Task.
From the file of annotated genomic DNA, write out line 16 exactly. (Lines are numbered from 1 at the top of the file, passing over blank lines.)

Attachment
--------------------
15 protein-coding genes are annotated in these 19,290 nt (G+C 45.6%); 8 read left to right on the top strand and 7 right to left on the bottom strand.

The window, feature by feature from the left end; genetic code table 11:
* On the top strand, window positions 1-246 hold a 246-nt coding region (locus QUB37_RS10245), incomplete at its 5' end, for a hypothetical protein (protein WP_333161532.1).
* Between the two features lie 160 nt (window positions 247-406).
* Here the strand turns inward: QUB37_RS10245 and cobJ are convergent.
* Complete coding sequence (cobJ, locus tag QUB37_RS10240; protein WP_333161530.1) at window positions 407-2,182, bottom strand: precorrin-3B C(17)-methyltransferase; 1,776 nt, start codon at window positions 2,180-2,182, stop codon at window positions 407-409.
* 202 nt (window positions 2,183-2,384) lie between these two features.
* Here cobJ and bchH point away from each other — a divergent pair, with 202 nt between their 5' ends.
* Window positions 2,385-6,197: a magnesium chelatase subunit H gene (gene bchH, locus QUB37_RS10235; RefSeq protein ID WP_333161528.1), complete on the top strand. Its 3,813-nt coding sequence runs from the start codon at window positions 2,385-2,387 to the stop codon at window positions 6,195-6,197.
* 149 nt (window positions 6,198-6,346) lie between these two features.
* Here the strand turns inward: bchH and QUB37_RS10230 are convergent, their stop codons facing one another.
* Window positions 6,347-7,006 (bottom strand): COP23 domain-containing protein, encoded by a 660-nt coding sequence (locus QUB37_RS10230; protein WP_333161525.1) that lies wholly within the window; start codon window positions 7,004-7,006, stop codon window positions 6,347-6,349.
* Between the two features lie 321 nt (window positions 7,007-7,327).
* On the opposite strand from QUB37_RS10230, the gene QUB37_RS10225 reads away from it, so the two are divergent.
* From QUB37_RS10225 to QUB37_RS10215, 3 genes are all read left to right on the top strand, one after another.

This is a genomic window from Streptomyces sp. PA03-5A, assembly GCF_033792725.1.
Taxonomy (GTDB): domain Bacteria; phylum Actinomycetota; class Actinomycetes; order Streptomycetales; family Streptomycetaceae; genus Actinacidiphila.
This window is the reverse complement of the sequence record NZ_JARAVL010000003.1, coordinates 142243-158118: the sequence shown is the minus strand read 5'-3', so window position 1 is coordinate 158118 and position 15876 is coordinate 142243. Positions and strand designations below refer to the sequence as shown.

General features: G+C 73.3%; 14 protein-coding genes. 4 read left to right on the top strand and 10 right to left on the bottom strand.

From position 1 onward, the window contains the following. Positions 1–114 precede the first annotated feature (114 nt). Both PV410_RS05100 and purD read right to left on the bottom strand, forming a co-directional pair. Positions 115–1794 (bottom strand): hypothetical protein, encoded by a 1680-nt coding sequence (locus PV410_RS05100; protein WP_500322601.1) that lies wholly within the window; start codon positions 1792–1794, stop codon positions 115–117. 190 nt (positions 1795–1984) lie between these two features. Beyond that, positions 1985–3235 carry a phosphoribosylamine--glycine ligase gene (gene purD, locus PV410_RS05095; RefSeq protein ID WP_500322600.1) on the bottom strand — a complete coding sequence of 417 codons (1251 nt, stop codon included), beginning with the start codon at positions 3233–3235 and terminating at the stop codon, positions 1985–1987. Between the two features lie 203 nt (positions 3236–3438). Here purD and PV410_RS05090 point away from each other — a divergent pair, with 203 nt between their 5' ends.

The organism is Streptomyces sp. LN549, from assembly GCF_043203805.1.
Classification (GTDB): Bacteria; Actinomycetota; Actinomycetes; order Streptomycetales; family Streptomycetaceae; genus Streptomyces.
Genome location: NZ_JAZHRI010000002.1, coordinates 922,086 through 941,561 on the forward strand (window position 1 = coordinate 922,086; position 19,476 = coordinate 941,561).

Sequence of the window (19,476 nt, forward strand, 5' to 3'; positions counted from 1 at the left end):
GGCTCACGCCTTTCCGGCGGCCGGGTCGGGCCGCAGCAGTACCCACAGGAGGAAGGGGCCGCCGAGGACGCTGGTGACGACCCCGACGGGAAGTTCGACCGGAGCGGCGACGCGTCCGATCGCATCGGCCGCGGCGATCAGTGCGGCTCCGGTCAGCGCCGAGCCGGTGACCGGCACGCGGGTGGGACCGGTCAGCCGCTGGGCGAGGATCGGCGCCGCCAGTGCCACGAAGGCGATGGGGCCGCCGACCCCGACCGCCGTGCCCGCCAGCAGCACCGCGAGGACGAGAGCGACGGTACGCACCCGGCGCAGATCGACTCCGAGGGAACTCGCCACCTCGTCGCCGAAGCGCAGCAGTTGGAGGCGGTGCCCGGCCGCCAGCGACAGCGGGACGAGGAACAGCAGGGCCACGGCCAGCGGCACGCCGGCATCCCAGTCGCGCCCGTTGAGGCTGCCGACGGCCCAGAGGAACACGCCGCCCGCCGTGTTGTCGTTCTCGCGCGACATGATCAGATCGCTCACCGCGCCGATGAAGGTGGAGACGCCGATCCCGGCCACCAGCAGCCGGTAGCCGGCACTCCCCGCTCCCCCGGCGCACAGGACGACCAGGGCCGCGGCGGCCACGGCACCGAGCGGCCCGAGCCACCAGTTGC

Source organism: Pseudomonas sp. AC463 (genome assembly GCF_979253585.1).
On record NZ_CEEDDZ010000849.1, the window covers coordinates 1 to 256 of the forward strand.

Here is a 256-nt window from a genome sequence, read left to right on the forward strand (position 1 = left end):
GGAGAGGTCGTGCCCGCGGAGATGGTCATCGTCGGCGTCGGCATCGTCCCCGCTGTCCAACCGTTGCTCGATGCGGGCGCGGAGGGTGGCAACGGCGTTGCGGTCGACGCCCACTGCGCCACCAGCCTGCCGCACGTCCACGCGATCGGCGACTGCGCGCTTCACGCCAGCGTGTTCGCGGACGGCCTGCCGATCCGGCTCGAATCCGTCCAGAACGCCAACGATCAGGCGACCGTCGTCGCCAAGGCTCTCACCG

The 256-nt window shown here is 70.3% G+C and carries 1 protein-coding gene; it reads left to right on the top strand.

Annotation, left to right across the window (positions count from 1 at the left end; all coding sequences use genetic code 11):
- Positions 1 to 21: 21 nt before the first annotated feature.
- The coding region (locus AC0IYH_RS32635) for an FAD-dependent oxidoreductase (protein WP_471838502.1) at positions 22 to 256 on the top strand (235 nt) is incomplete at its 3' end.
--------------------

This is a genomic window from Streptomyces sp. PA03-5A, assembly GCF_033792725.1.